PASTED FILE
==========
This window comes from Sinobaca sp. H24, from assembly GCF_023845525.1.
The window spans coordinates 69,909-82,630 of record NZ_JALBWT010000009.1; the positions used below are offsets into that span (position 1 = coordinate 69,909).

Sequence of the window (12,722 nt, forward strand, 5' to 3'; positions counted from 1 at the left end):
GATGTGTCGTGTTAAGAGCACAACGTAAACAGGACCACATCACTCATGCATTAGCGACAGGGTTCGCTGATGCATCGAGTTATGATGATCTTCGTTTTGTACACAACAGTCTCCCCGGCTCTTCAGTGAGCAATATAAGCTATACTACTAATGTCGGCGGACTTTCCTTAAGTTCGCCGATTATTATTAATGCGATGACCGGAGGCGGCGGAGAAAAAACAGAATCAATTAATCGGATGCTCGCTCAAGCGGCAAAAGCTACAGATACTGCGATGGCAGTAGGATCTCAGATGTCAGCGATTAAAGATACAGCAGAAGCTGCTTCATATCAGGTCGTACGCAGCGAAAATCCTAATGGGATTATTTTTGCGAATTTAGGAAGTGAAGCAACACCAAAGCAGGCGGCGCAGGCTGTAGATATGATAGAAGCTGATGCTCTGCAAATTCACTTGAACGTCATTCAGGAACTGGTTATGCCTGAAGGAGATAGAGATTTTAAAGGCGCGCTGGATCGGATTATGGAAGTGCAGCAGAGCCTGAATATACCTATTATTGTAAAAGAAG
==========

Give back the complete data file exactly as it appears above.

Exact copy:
This window comes from Sinobaca sp. H24, from assembly GCF_023845525.1.
The window spans coordinates 69,909-82,630 of record NZ_JALBWT010000009.1; the positions used below are offsets into that span (position 1 = coordinate 69,909).

Sequence of the window (12,722 nt, forward strand, 5' to 3'; positions counted from 1 at the left end):
GATGTGTCGTGTTAAGAGCACAACGTAAACAGGACCACATCACTCATGCATTAGCGACAGGGTTCGCTGATGCATCGAGTTATGATGATCTTCGTTTTGTACACAACAGTCTCCCCGGCTCTTCAGTGAGCAATATAAGCTATACTACTAATGTCGGCGGACTTTCCTTAAGTTCGCCGATTATTATTAATGCGATGACCGGAGGCGGCGGAGAAAAAACAGAATCAATTAATCGGATGCTCGCTCAAGCGGCAAAAGCTACAGATACTGCGATGGCAGTAGGATCTCAGATGTCAGCGATTAAAGATACAGCAGAAGCTGCTTCATATCAGGTCGTACGCAGCGAAAATCCTAATGGGATTATTTTTGCGAATTTAGGAAGTGAAGCAACACCAAAGCAGGCGGCGCAGGCTGTAGATATGATAGAAGCTGATGCTCTGCAAATTCACTTGAACGTCATTCAGGAACTGGTTATGCCTGAAGGAGATAGAGATTTTAAAGGCGCGCTGGATCGGATTATGGAAGTGCAGCAGAGCCTGAATATACCTATTATTGTAAAAGAAG